Making a Record class would mean that it would have methods like updateClient(), insertClient() etc. inside, which I thought would make connecting app to database harder - wouldn't it be simpler for an app just to invoke desired class which is in separate .php file?

Those methods you list might actually be a better fit in a Client class. But having CRUD operations in a single class is not a bad thing. It keeps all "record" things together, and all "client" things together.

Why adding class name in __construct parameters implements better dependency injection?

It ensures that the type hinted class is being introduced into the object. If I say __construct(Database $db), I know that a database will be passed. It also helps inheritance efforts. I could code something like __construct(API $api), and then if I have UserAPI and ServiceAPI classes, both of which extend API, then I can pass either of those, too.

in update class, I check provided table and column with [the $_SESSION global] white-lists, why is it bad?

You don't have control over the session. It's so easy to take advantage of vulnerable sessions, it just takes the right mind. Here's just the a beginner's answer to session hijacking/fixation.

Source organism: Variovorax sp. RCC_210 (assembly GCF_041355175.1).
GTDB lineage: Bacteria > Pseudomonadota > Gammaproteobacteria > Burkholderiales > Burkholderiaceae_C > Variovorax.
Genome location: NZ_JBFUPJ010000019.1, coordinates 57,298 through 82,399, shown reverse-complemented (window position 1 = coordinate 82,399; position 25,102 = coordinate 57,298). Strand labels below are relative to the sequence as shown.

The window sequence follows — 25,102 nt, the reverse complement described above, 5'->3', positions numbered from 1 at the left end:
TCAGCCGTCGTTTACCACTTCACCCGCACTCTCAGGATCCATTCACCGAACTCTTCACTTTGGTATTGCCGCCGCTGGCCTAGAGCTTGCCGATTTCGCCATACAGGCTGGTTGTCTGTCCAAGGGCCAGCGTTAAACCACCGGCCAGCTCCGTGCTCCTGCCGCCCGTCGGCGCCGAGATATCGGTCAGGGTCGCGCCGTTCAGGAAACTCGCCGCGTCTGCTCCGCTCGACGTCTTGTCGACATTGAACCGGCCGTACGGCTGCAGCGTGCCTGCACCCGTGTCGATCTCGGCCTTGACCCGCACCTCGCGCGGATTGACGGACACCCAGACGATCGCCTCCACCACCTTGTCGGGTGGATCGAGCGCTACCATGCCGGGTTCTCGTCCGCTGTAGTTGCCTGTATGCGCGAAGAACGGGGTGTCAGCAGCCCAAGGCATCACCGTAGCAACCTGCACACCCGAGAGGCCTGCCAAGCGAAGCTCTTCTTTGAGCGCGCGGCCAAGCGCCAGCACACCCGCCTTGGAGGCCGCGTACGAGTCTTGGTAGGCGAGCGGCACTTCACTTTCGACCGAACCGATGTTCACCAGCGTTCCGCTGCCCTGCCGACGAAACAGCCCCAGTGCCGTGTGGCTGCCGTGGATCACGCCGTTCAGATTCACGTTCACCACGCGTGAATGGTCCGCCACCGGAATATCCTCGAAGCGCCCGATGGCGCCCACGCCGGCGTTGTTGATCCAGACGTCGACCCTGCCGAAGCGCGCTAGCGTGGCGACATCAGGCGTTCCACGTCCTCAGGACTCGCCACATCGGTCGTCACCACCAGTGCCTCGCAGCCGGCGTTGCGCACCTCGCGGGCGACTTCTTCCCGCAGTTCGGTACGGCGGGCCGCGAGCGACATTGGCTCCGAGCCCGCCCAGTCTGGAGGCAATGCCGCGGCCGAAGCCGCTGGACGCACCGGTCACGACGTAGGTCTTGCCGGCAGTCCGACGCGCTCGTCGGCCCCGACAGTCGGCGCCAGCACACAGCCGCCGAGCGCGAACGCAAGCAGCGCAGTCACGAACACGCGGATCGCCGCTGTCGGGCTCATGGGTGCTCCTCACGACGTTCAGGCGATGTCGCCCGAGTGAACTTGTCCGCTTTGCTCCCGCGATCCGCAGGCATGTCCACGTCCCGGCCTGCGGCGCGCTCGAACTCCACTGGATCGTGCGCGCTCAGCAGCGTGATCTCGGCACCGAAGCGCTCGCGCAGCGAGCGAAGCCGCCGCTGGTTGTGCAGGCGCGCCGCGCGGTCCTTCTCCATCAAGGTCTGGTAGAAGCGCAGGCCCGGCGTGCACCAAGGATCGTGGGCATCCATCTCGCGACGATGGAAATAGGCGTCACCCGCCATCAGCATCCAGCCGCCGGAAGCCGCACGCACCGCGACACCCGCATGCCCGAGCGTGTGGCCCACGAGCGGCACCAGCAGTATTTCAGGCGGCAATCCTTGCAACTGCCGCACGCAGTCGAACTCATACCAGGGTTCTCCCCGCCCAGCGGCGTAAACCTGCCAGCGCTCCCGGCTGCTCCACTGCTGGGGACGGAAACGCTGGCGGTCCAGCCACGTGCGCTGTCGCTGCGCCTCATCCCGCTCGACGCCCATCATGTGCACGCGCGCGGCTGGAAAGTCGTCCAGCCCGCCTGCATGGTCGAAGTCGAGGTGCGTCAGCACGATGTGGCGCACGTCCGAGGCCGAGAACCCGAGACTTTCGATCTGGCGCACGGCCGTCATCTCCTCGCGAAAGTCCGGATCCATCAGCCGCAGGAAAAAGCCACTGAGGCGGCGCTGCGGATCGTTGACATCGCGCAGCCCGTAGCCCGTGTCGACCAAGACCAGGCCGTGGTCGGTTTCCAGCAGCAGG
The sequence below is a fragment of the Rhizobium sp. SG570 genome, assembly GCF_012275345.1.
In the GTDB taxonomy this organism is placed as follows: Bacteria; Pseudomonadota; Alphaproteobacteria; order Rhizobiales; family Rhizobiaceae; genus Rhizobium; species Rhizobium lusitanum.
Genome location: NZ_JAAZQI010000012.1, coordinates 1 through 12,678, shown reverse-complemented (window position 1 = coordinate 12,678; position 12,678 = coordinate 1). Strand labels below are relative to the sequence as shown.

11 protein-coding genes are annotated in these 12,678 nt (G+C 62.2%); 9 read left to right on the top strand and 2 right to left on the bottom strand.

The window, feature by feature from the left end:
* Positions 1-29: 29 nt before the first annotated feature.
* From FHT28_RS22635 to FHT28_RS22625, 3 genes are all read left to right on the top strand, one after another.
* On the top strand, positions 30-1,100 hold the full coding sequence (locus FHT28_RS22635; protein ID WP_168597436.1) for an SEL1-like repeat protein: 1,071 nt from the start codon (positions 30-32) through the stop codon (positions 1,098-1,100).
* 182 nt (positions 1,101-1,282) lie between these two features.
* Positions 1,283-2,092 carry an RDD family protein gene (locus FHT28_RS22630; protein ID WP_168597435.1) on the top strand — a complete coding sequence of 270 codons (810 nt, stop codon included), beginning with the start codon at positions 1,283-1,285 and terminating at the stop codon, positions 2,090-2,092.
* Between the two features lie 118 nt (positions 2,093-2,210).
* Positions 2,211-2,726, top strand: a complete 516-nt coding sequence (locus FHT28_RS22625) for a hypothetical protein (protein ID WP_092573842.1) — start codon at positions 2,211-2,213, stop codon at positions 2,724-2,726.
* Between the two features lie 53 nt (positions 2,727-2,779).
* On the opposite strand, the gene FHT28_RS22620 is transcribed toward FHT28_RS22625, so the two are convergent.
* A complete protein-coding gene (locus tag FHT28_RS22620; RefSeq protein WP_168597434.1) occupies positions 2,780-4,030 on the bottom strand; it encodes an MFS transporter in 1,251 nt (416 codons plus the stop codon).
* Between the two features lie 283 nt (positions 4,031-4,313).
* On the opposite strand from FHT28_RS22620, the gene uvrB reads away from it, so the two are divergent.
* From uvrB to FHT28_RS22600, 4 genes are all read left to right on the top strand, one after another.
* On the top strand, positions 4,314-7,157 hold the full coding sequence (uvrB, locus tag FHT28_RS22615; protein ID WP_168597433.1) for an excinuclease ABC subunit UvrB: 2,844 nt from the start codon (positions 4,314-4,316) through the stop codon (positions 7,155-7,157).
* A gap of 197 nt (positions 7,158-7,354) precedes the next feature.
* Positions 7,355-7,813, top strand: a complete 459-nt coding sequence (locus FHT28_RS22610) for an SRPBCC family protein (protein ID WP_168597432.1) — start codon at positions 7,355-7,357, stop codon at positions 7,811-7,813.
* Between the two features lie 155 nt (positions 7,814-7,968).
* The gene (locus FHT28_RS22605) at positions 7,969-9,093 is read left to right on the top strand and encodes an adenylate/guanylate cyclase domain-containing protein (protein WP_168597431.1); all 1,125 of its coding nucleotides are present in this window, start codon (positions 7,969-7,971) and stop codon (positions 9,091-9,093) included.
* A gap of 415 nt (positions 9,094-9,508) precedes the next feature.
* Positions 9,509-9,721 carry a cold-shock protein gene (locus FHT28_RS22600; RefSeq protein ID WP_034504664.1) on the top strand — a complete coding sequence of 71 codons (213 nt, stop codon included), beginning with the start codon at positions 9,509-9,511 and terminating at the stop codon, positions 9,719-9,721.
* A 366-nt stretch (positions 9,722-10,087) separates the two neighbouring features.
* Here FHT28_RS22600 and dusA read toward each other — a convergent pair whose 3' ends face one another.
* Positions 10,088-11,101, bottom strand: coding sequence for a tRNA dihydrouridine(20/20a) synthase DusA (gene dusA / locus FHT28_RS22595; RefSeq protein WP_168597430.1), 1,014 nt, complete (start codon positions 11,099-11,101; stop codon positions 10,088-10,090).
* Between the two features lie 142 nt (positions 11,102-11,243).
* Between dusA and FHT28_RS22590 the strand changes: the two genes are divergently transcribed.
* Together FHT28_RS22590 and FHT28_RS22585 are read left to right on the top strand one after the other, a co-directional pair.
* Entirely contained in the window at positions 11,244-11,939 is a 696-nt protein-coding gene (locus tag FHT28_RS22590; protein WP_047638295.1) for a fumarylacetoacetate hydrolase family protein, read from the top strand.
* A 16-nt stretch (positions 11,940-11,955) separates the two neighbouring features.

I want an user of app to be the user of the database either (docs.oracle.com/cd/B28359_01/network.111/b28531/…), that's why I've come up with creating connection by $_SESSION.

From the Oracle link you provided, right off the bat I'll give you text from that page:

You can store password credentials for connecting to a database by using a client-side Oracle wallet. An Oracle wallet is a secure software container that stores the authentication and signing credentials needed for a user to log in.

I point this out because of several reason:

  1. Oracle isn't advocating PHP sessions. They want you to use their secure software to authenticate. These are two different realms here!
  2. Application users should really only need to be database users if you have that much data. I don't see any reason to do this if you are the average web developer. If you are scaling up to this approach, you will want a team. Things will become very messy if each user get's their own set of databases!

How can I connect to database by mysqli using password hashes?

You can't. Not hashes anyways. Know the differences between hashing, encrypting, etc.